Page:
What Linsanity Reveals About Our Nation

The racially tinged headlines and tweets about basketball sensation Jeremy Lin are a reflection of our country’s discomfort with its growing diversity, says Sam Fulwood III.

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Jeremy Lin came out of nowhere to turn the New York Knicks' season around, but the conversation about his unlikely rise to fame has often included a racial component.  (AP/ Kathy Knomicek)
Jeremy Lin came out of nowhere to turn the New York Knicks' season around, but the conversation about his unlikely rise to fame has often included a racial component.  (AP/ Kathy Knomicek)

(Disclaimer: I know this space is typically reserved for matters of serious report, like politics and, well, more politics. Rest assured I’ll return to politics soon enough. And for my faithful readers who know nothing of sports save the ins and outs of the presidential horserace or the ups and downs of congressional polling statistics, bear with me because you’re going to learn something very important about the character of our nation that politicians are unlikely to share with you.)

Linsanity has overtaken almost everyone I’ve spoken with during the past week.

In the incredible case you’ve escaped it, Linsanity refers to the global obsession–or craze–with Jeremy Lin, the professional basketball player whose play for the erstwhile forlorn New York Knicks has set everyone atwitter with his out-of-nowhere story. He was the star of his state-champion high school team in Palo Alto, California, but wasn’t highly recruited to play college ball. Instead of accepting a walk-on role, he enrolled at Harvard, a school better known for brains than brawn. He excelled in the classroom and on the court, but after graduation was overlooked by NBA scouts.

Surprisingly, to me, I’m no exception to the Linsanity madness. I love college basketball, but generally yawn when it comes to the professional game. But I’ll admit that I’ve succumbed and can’t get enough of the guy. Or his amazing story.

Unfortunately, all this celebrity carries a racial edge to it, which is the part that fascinates me most. Lin is an American whose parents emigrated from Taiwan to the United States in the mid-1970s. He’s one of the few Asian Americans to ever play in the National Basketball Association and the first of Taiwanese heritage.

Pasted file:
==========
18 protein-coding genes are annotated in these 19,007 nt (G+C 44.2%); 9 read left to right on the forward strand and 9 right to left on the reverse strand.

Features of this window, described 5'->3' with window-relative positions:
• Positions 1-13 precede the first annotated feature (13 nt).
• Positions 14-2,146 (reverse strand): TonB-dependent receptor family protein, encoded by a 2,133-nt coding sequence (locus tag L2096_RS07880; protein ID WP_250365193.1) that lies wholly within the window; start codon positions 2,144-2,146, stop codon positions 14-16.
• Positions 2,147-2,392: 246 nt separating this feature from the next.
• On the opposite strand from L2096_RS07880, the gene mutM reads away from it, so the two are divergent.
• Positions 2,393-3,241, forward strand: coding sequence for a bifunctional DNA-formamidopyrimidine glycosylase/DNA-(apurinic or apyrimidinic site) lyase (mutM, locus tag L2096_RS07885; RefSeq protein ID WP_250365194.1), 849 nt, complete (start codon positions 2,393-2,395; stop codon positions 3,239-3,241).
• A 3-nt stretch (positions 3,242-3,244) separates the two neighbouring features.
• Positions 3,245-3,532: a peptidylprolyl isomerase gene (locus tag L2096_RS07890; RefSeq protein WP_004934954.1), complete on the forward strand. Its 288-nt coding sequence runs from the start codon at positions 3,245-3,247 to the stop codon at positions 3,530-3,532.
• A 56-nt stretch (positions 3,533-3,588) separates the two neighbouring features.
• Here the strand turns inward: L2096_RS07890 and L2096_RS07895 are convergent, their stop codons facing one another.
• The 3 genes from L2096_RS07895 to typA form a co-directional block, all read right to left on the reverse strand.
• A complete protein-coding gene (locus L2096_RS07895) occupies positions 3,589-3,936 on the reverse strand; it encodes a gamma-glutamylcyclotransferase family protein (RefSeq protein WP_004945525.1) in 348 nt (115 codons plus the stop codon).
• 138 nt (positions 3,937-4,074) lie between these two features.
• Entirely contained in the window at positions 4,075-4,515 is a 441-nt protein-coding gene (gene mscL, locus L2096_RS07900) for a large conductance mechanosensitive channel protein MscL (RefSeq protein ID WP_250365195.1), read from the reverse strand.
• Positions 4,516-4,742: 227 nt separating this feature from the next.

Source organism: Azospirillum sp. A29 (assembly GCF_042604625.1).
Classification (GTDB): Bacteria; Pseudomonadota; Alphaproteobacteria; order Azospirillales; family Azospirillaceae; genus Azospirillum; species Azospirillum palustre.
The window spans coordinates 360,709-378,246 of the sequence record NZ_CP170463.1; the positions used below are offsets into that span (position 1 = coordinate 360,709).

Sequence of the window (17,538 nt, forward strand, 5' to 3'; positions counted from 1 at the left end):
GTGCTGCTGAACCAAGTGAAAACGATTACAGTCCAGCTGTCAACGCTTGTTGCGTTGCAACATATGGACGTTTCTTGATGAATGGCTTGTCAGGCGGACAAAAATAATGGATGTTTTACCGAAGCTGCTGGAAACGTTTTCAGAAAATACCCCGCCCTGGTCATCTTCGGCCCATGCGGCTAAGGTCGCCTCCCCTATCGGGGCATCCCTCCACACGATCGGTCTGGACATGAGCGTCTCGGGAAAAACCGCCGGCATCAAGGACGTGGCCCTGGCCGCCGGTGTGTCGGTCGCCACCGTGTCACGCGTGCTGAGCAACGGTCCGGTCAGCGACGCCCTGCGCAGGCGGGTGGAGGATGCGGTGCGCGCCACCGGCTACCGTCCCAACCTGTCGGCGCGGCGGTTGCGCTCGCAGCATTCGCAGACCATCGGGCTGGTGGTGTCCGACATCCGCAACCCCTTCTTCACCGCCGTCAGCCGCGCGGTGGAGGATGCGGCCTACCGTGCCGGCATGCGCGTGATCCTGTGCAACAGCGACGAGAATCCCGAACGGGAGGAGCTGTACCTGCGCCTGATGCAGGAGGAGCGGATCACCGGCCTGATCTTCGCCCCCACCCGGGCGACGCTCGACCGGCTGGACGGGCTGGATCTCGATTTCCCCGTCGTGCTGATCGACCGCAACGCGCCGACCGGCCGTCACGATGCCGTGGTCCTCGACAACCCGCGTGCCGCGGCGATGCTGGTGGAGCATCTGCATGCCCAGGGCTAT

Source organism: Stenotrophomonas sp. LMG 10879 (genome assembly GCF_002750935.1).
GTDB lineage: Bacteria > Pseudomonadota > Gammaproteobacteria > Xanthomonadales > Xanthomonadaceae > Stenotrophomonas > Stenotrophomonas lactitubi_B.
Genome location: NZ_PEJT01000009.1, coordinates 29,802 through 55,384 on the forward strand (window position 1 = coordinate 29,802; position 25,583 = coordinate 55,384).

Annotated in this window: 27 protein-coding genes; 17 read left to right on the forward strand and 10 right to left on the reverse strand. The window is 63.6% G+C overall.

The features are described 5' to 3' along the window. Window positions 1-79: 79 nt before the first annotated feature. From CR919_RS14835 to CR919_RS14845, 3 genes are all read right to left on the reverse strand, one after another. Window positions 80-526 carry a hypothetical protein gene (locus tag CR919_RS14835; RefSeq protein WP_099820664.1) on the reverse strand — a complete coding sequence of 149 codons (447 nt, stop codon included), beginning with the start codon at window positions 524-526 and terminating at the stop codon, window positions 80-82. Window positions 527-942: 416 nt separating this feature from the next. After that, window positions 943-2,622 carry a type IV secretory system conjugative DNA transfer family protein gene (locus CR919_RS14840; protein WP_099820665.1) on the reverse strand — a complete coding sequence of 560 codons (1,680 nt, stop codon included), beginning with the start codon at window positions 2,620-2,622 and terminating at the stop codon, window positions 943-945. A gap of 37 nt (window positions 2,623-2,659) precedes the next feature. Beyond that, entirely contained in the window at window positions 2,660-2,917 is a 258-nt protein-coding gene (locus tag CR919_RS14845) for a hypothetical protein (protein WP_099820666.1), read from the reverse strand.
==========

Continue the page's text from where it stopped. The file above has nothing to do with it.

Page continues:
After posting a 7-15 record to begin this strike-shortened NBA season, the Knicks have gone 8-2 in the two weeks since Lin became the starting point guard. After Lin scored 38 points against the Los Angeles Lakers on February 10 and fired the last-second game winner over the Toronto Raptors on Valentine’s Day, his star glowed brighter than all the lights on Broadway.

Everybody is talking about Lin, from grizzled sports writers to Bible-toting Baptists to even (here’s an odd-fellows political tie-in) the president, a Tea Party activist, and a former GOP vice presidential nominee. All cheered their support.

But that hasn’t stopped the nasty boo-birds. Lin’s success brought out the racist stereotypes and ugly words from folks who should know better. Boxer Floyd Mayweather, Jr. tweeted that the media is making too much of him because he’s an Asian American. Nationally syndicated sports columnist Jason Whitlock apologized for making a crude joke at Lin’s expense. And an offensive headline popped up on ESPN’s website that forced the sports outlet to fire a writer, suspend an anchor, and apologize profusely to Lin and the entire Asian American community. But perhaps the racial insanity reached its zenith with a tasteless Saturday Night Live opening sketch.

The subtle (and not-so-subtle) racial nature of this chatter reveals less about Lin’s hoop dreams and so much more about our discomfiture with the changing diversity of our nation. The outbreak of racial puns and sophomoric humor is a shiny mirror that reflects what many Americans may feel but know better than to say out loud.

Sam Fulwood III is a Senior Fellow at the Center for American Progress and Director of the CAP Leadership Institute. His work with the Center’s Progress 2050 project examines the impact of policies on the nation when there will be no clear racial or ethnic majority by the year 2050.

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Sam Fulwood III

Senior Fellow

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President Barack Obama delivers his State of the Union address before a joint session of Congress on Capitol Hill in Washington, Tuesday, January 12, 2016. (AP/Evan Vucci)